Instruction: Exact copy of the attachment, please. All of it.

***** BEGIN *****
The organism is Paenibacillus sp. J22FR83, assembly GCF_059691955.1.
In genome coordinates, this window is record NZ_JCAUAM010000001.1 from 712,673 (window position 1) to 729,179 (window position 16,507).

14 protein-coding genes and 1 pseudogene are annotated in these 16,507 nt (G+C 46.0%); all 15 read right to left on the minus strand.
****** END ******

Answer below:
The organism is Paenibacillus sp. J22FR83, assembly GCF_059691955.1.
In genome coordinates, this window is record NZ_JCAUAM010000001.1 from 712,673 (window position 1) to 729,179 (window position 16,507).

14 protein-coding genes and 1 pseudogene are annotated in these 16,507 nt (G+C 46.0%); all 15 read right to left on the minus strand.